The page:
Kim Selody and Linda Carson are huge influences in my life. Kim loves theatre artists. He is a great supporter of new plays and extends himself to help artists make stuff happen. He is producing Susinn McFarlen’s new play Since You Left Us at Presentation House Theatre for their season opener and has provided space for me to test out new material and will provide it again this fall on Culture day. He and his wife Linda, a very busy playwright in her own right, have worked all over the world and share what they’ve learned about theatre abroad. In fact we often engage in wrestling with your next question, over a bottle of wine.

In your opinion, what is the current state of theatre in Vancouver and how can it be improved?

I don’t have an answer for this…get ‘em while they’re young! If we had a government that valued theatre/art, kids would be going to plays regularly, and develop an appreciation for it and hopefully carry that through for their entire life.

What books have been influential in your journey?

Angela’s Ashes! It’s referenced in Poor, as a matter of fact.

A biography on Frank Lloyd Wright. He designed rooms to have theatrical impact. The entrances were very low, one would have to stoop to get through but when one entered the great room, lungs expand, the visitor grows to his full height, a sense of exhilaration ensues. I thought it a great image for actors.

Keith Richards’ biography! During unproductive writing sessions, they would tear headlines out of newspapers, throw them into a pile and rearrange them till something clicked.

A magazine article from – if I remember correctly – American Theatre, is the most impactful thing I’ve read. I think the title was “Ten Things Wrong with Theatre”. I don’t recall everything on the list but I do remember “Too Much Shakespeare” was one of the items. Not enough development of new voices, new playwrights. The article went on to say how important it is to get these new voices out there in front of an audience that it is a necessary step in the playwright’s development, even if the play isn’t ready. I know some people disagree with that, that putting unfinished works up on stage only drives people away from the theatre.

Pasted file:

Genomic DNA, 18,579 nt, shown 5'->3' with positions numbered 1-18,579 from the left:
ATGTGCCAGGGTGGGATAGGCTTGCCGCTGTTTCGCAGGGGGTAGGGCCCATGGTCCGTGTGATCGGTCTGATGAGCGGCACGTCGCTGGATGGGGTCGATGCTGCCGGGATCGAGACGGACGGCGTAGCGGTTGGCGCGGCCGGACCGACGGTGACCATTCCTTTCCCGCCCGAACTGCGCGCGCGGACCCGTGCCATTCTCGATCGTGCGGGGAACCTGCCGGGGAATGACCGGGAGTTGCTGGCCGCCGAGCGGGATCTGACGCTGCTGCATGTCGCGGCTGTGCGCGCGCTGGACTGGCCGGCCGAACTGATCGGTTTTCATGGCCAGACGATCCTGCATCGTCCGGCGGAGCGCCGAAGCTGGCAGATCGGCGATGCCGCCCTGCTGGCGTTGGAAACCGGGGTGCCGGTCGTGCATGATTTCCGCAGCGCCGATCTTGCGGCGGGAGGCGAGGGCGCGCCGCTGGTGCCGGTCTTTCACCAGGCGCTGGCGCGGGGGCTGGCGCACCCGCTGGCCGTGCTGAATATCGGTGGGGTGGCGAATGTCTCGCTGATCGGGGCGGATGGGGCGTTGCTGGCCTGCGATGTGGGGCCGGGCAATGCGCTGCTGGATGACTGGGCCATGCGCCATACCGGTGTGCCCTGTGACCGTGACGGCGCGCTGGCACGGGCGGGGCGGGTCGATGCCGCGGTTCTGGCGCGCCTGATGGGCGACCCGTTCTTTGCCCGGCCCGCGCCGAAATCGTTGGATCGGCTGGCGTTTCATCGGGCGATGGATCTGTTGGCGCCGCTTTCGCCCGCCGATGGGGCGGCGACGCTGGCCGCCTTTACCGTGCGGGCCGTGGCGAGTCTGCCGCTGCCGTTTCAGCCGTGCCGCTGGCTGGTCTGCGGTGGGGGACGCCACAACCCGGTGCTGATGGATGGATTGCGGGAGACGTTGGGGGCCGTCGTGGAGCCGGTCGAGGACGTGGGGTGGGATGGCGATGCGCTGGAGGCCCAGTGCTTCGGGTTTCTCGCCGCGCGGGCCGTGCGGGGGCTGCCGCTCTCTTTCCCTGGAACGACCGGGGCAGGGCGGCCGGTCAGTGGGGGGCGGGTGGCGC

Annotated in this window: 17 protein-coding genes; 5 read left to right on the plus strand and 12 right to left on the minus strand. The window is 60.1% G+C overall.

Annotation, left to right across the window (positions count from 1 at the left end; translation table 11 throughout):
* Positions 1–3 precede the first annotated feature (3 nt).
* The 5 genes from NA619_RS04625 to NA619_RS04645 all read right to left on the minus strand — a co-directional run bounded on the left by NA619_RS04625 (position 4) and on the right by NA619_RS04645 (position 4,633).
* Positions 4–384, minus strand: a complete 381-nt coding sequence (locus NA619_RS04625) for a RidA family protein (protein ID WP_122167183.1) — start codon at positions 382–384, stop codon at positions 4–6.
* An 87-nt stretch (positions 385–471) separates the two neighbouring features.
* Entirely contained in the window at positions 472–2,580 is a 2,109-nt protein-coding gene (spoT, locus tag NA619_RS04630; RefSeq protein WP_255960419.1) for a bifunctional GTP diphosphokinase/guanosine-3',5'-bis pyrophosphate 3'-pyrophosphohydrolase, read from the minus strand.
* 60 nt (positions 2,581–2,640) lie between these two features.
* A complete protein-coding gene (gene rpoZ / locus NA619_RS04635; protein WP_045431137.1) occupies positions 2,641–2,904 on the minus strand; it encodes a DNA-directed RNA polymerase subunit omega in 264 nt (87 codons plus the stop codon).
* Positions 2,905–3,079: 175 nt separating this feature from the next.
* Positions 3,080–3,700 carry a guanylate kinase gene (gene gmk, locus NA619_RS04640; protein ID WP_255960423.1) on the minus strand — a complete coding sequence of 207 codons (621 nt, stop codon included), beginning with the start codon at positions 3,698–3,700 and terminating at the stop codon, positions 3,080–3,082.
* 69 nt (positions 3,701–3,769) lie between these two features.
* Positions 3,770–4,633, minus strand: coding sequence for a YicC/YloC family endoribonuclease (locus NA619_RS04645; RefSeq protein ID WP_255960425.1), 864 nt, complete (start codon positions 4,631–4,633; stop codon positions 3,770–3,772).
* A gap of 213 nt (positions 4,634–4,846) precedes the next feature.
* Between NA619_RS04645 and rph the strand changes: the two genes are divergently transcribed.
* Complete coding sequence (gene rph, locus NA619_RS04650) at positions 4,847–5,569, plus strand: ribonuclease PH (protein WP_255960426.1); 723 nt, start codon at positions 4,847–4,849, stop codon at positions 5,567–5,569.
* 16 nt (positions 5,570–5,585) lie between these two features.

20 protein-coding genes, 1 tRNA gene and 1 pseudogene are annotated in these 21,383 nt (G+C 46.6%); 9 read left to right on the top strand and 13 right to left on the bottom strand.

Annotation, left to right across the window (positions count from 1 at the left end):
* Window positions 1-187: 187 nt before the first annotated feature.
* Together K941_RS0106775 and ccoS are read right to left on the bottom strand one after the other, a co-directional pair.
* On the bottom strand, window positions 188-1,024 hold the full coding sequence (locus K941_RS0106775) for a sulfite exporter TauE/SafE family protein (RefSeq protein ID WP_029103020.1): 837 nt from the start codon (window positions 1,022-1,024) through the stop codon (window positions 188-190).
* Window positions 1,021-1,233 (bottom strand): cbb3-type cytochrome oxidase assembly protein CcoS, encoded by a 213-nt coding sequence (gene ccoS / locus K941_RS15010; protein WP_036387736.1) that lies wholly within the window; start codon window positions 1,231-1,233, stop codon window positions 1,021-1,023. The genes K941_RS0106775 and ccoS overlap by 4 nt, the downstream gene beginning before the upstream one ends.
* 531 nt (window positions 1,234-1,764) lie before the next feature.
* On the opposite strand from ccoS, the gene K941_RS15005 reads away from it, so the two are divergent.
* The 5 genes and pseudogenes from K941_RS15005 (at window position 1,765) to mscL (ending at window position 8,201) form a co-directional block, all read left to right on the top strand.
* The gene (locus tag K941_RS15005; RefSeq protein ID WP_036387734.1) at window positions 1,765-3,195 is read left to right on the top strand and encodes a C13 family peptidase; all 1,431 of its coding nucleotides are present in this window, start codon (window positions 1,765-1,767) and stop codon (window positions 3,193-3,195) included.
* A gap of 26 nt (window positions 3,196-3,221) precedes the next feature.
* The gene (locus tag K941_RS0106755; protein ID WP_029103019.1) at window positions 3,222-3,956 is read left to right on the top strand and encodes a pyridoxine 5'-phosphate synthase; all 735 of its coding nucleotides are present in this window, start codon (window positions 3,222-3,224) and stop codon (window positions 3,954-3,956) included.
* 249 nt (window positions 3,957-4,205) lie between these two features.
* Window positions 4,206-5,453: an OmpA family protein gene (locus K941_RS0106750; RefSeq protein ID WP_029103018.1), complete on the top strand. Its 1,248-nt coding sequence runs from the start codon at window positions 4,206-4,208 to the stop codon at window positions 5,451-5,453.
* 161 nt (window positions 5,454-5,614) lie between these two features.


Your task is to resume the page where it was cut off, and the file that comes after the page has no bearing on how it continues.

This is where I say Bravo to The Fringe because they provide that stepping stone for new works. A place to learn. And if it’s a failure, well, the theatre consumer is only out of pocket by 14 bucks… better than 35 or 85 or more !

What other projects are you working on now or in the future after Poor?

As soon as the Fringe ends our writing club resumes. YAY! I have a very bad mystery I wrote several years ago that I’d like to get back to and a couple of small pieces that may or may not be developed. We are doing a presentation of works in progress at Presentation House on September 28th – Culture Day – and I look forward to that.


Poor runs at the Firehall Arts Centre from September 4th through September 7th, September 10th, and September 12th to September 14th.

For more details, please visit